Grainfield is a lot like many other Midwestern towns, built on a solid base of agricultural interests. With a population of 289, it certainly fits the bill of a “small town”. Grainfield’s inhabitants are hard-working, friendly people who are more than residents; they’re a community. As Love Small Town America’s home base, it is only natural that Grainfield be one of the first communities to come online.
When Nicole returned to Grainfield after living in bigger cities, she knew she would find the small town advantages she sought. What she didn’t realize was how difficult it would be to find everything else. Her difficulty finding local resources she sought to remodel her new home online prompted Nicole to realize that if she couldn’t find small town resources on the web while she was living in the heart of a small town, there were probably 1.) a lot of other people out there who couldn’t find them either 2.) a lot of small businesses and small towns who weren’t connecting with customers, residents, etc. Nicole helped Grainfield make those connections and now Grainfield has a great online presence full of information about community events, local schools, businesses, and even job opportunities.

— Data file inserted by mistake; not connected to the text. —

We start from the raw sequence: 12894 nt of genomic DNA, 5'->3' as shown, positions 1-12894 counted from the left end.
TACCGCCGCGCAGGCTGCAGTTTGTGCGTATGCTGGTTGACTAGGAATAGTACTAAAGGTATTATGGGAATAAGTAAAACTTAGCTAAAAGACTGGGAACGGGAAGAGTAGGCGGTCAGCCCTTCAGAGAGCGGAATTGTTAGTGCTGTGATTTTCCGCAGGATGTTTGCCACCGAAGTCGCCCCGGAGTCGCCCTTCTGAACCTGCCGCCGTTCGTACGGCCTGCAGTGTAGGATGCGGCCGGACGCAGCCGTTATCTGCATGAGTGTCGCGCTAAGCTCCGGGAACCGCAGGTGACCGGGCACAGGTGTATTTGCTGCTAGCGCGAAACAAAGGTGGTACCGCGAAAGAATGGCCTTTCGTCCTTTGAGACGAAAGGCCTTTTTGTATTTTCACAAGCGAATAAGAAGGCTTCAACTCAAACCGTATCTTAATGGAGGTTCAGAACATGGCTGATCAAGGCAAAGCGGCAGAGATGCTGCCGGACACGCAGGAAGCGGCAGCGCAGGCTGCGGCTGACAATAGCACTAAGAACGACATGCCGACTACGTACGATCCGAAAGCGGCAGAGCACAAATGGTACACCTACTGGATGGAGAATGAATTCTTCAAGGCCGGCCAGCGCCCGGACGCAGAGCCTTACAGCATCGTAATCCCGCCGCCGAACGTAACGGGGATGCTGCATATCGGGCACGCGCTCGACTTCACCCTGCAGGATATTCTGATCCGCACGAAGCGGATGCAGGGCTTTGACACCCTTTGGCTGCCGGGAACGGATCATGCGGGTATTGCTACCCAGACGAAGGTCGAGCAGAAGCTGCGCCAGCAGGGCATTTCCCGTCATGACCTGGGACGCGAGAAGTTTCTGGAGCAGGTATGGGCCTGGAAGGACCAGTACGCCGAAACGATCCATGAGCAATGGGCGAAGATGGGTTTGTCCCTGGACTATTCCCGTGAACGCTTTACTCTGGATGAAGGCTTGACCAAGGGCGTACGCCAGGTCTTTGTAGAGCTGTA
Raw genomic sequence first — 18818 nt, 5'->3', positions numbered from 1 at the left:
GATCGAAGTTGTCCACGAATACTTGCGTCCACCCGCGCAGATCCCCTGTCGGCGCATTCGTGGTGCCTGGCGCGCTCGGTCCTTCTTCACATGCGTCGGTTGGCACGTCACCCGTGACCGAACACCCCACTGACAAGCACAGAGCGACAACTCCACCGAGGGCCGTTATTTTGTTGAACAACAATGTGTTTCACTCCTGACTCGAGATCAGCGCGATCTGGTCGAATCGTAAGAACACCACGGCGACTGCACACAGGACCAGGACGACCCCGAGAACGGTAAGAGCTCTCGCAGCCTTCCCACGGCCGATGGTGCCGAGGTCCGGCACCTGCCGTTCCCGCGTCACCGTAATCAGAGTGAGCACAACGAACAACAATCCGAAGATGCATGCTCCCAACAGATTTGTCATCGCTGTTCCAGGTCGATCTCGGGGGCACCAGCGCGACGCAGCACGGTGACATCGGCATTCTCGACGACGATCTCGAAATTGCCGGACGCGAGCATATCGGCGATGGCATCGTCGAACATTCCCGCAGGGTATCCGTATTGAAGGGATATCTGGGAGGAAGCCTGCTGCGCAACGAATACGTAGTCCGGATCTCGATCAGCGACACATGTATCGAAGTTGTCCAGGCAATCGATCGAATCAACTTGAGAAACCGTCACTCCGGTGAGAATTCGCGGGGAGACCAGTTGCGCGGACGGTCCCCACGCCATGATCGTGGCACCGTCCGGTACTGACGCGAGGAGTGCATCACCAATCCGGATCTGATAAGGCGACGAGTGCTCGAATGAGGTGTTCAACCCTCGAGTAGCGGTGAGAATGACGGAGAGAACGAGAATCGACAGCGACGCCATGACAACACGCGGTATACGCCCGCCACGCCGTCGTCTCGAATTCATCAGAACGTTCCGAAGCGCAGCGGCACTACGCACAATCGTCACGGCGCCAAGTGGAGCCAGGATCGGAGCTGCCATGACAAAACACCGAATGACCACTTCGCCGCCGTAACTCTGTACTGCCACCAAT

Seeing the community embrace Love Small Town America and helping our local business owners to find a way to have an affordable, professional web presence helped us to know, right from the beginning, that what we were doing would work; that communities need what we offer, that they support our mission to put small towns and businesses back on the map, and most importantly, that we are making a difference.
One of the Grainfield businesses that we helped create a custom website for is D&D Ranching. Until Love Small Town America came along, D&D Ranching didn’t even have a website. Now, they proudly share with the world their decades of experience in the cattle industry. Their business webpage under the Grainfield umbrella makes it easy for anyone looking for the services they offer to find them. (Anne adds: I just tried googling them – and sure enough, I wound up at the Love Small Town America page!)